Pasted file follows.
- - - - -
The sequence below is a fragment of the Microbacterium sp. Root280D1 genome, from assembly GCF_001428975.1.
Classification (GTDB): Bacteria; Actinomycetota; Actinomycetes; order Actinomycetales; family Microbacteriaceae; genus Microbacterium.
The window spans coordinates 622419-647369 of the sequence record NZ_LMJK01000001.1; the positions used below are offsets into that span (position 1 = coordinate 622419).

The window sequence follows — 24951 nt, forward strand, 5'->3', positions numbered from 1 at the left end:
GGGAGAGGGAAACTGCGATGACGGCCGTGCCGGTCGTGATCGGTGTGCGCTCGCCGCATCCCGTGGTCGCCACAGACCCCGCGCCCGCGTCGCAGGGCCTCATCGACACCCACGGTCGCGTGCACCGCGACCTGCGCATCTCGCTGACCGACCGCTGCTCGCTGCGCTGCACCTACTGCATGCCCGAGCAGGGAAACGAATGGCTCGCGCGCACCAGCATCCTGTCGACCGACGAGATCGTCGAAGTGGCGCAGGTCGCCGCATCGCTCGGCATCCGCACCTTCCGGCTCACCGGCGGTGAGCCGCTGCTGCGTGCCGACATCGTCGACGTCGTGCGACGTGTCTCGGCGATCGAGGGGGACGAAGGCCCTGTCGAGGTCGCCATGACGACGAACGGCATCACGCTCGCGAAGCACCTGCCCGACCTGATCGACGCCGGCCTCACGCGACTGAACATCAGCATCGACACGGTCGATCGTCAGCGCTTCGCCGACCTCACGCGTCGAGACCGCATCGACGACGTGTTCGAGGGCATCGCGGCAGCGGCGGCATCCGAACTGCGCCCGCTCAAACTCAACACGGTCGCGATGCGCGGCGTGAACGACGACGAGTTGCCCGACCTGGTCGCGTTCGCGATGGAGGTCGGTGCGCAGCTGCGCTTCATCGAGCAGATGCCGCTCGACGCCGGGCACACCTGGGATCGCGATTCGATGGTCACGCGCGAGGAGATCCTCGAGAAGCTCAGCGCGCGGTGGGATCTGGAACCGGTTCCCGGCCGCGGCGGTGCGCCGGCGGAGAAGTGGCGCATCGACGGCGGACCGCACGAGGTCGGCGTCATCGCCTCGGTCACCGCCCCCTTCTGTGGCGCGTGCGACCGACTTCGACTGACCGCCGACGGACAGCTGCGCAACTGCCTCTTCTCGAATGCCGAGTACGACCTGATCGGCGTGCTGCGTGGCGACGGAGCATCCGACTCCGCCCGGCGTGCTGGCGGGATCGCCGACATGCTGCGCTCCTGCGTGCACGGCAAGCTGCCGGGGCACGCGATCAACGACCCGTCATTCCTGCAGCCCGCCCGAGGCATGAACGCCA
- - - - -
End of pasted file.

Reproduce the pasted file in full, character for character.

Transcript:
The sequence below is a fragment of the Microbacterium sp. Root280D1 genome, from assembly GCF_001428975.1.
Classification (GTDB): Bacteria; Actinomycetota; Actinomycetes; order Actinomycetales; family Microbacteriaceae; genus Microbacterium.
The window spans coordinates 622419-647369 of the sequence record NZ_LMJK01000001.1; the positions used below are offsets into that span (position 1 = coordinate 622419).

The window sequence follows — 24951 nt, forward strand, 5'->3', positions numbered from 1 at the left end:
GGGAGAGGGAAACTGCGATGACGGCCGTGCCGGTCGTGATCGGTGTGCGCTCGCCGCATCCCGTGGTCGCCACAGACCCCGCGCCCGCGTCGCAGGGCCTCATCGACACCCACGGTCGCGTGCACCGCGACCTGCGCATCTCGCTGACCGACCGCTGCTCGCTGCGCTGCACCTACTGCATGCCCGAGCAGGGAAACGAATGGCTCGCGCGCACCAGCATCCTGTCGACCGACGAGATCGTCGAAGTGGCGCAGGTCGCCGCATCGCTCGGCATCCGCACCTTCCGGCTCACCGGCGGTGAGCCGCTGCTGCGTGCCGACATCGTCGACGTCGTGCGACGTGTCTCGGCGATCGAGGGGGACGAAGGCCCTGTCGAGGTCGCCATGACGACGAACGGCATCACGCTCGCGAAGCACCTGCCCGACCTGATCGACGCCGGCCTCACGCGACTGAACATCAGCATCGACACGGTCGATCGTCAGCGCTTCGCCGACCTCACGCGTCGAGACCGCATCGACGACGTGTTCGAGGGCATCGCGGCAGCGGCGGCATCCGAACTGCGCCCGCTCAAACTCAACACGGTCGCGATGCGCGGCGTGAACGACGACGAGTTGCCCGACCTGGTCGCGTTCGCGATGGAGGTCGGTGCGCAGCTGCGCTTCATCGAGCAGATGCCGCTCGACGCCGGGCACACCTGGGATCGCGATTCGATGGTCACGCGCGAGGAGATCCTCGAGAAGCTCAGCGCGCGGTGGGATCTGGAACCGGTTCCCGGCCGCGGCGGTGCGCCGGCGGAGAAGTGGCGCATCGACGGCGGACCGCACGAGGTCGGCGTCATCGCCTCGGTCACCGCCCCCTTCTGTGGCGCGTGCGACCGACTTCGACTGACCGCCGACGGACAGCTGCGCAACTGCCTCTTCTCGAATGCCGAGTACGACCTGATCGGCGTGCTGCGTGGCGACGGAGCATCCGACTCCGCCCGGCGTGCTGGCGGGATCGCCGACATGCTGCGCTCCTGCGTGCACGGCAAGCTGCCGGGGCACGCGATCAACGACCCGTCATTCCTGCAGCCCGCCCGAGGCATGAACGCCA